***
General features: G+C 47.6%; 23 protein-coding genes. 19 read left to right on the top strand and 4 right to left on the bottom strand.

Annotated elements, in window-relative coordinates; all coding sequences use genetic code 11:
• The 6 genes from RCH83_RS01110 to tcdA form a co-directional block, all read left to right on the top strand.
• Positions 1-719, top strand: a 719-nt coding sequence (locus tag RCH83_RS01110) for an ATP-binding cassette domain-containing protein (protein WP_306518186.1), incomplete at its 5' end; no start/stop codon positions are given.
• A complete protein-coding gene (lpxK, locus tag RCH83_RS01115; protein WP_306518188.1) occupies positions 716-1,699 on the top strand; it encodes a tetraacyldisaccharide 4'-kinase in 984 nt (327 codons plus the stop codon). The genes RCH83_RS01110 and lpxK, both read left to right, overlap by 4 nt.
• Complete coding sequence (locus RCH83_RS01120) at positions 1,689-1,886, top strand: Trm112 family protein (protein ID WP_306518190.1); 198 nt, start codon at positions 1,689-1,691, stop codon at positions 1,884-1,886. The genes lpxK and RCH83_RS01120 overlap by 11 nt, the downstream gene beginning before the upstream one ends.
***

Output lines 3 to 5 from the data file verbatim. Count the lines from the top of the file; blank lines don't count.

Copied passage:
• The 6 genes from RCH83_RS01110 to tcdA form a co-directional block, all read left to right on the top strand.
• Positions 1-719, top strand: a 719-nt coding sequence (locus tag RCH83_RS01110) for an ATP-binding cassette domain-containing protein (protein WP_306518186.1), incomplete at its 5' end; no start/stop codon positions are given.
• A complete protein-coding gene (lpxK, locus tag RCH83_RS01115; protein WP_306518188.1) occupies positions 716-1,699 on the top strand; it encodes a tetraacyldisaccharide 4'-kinase in 984 nt (327 codons plus the stop codon). The genes RCH83_RS01110 and lpxK, both read left to right, overlap by 4 nt.